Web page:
Richard Fitzgerald, Associate State Archaeologist

Richard Fitzgerald

Senior State Archaeologist

Cultural Resources Division
1416 9th Street, Room 902
Sacramento, CA 95814
P.O. Box 942896, Sacramento, CA 94296-0001

Phone: (916) 653-2030


California Archaeology Journal: The Antiquity and Significance of Effigies and Representational Art in Southern California Prehistory

Ancient long-distance trade in Western North America: new AMS radiocarbon dates from Southern California

BIO INFO: I am a third generation San Franciscan, of Irish/Portuguese descent. After my father returned from the Army after the Korean War, my family left San Francisco for San Carlos, a small town on the Peninsula where I was raised with my three siblings. For most of my life I have lived in northern and central California but have also lived in various areas of the United States and Europe. My home now is the idyllic little agricultural town of Winters, where I live with my wife Allika who also is an archaeologist.

Rick Fitzgerald at "Salmon Ruins"

CAREER: It is not clear to me when I first became interested in archaeology but I know I was quite young. Certainly, it was a professor of physical anthropology I had in junior college that really drew me in to the discipline.

Upon being accepted at San Francisco State University,  I chose anthropology as my major, a decision I have never regretted. At “State” I was initially fascinated by primates, “visual” anthropology, and then finally Mayan and South American archaeology. Before graduating, I decided to attend an archaeological field school to earn some extra credits for graduation. I chose a program run by Eastern New Mexico State, which was excavating “Salmon Ruins,” a Chaco pueblo outlier in Northern New Mexico. It was a great experience that changed my life. As I later learned, I had the good fortune to be working for Cynthia Irwin Williams, a renowned southwestern archaeologist. After I graduated with my B.A. in anthropology I returned to Salmon Ruins which led to my first job with the National Park Service (NPS).  With NPS, I was sent back east to work at a variety of historic national parks and monuments, including Harpers Ferry, Forts Necessity and Washington, Appomattox, and the estate of Martin Van Buren. I spent two seasons in the east interspersed with an extensive trip to Central America.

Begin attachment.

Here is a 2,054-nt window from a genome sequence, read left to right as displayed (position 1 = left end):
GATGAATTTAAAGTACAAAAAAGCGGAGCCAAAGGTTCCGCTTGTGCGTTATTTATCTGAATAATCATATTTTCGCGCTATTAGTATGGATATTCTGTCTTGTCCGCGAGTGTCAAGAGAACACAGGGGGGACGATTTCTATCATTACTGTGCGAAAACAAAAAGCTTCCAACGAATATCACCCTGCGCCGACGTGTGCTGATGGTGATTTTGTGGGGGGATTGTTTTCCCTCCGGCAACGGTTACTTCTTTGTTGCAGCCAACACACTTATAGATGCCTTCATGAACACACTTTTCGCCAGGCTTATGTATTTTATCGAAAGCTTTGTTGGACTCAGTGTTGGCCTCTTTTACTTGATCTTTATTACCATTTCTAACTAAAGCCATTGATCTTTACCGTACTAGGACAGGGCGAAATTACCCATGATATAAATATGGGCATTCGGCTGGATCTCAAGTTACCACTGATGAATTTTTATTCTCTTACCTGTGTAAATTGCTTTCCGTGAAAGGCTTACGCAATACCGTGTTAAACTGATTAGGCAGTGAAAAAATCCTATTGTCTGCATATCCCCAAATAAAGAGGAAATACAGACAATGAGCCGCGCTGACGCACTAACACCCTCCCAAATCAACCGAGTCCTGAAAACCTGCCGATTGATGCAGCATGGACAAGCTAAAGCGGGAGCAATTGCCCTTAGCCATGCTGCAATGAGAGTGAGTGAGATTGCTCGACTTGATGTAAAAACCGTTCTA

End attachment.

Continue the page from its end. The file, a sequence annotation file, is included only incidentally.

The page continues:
These days of traveling culminated with a two year stay in Europe where I held a variety of jobs (grape picker, factory worker, truck driver and English teacher).  All these experiences had one thing in common: none was as interesting as my work in archaeology. Anxious to begin again in archaeology, I returned to California.

Through sheer luck I got my first field experience in California on the “Blood Alley” Highway 101 project in southern San Jose. This eventually led me to the anthropology department at San Jose State University, where I became a graduate student. It was at San Jose State that I was either taught or came in contact with many prominent California archaeologists including James Bennyhoff, Steve Dietz, Dave Fredrickson, Bert Gerow, Bill Hildebrandt, Tom Origer, and Claude Warren, to name a few.  During my graduate school years I gathered a great deal of field experience  working for a variety of agencies including the NPS in Yosemite, California Department of Transportation (Caltrans) in the Bay Area, the U.S. Forest Service on the Mendocino National Forest, the anthropology lab at Sonoma State and many private firms.

After receiving my master's degree from San Jose State I returned to NPS where I spent two years as the assistant Park archaeologist at four northern California national parks. After a four-year period of working and living on the central coast, where I have done my most important work and research, I returned to the Bay Area with Caltrans as an Associate Archaeologist for the Environmental Branch of District 4. In the last 15 years or so I have also managed to gain some valuable field experience in Denmark, France, Mexico and Peru, and most recently returned  New Mexico completing the circle I started some 25 years ago.

Rick Fitzgerald at Cross Creek (CA-SLO-1797)

RESEARCH:  There are few areas of California prehistory in which I do not find some kind of interest, but lately have now become more focused on the very earliest periods of California prehistory.  My master's thesis on the early inhabitants of the Bay Area introduced me to this topic and over the years I have been fortunate to work on several important sites of great antiquity including Cross Creek (CA-SLO-1797),  a 10,000 year old deposit on which I directed excavations for the Department of Water Resources.  I am very interested in the Late Pleistocene/ Early Holocene Transition period and how the Californian archaeological record of this time articulates with the colonization of the New World.

I have come to the Cultural Heritage Section of DPR after five and a half years at Caltrans and am very excited about the opportunity to work for an organization whose stated purpose is to preserve California’s invaluable, and irreplaceable, cultural resources.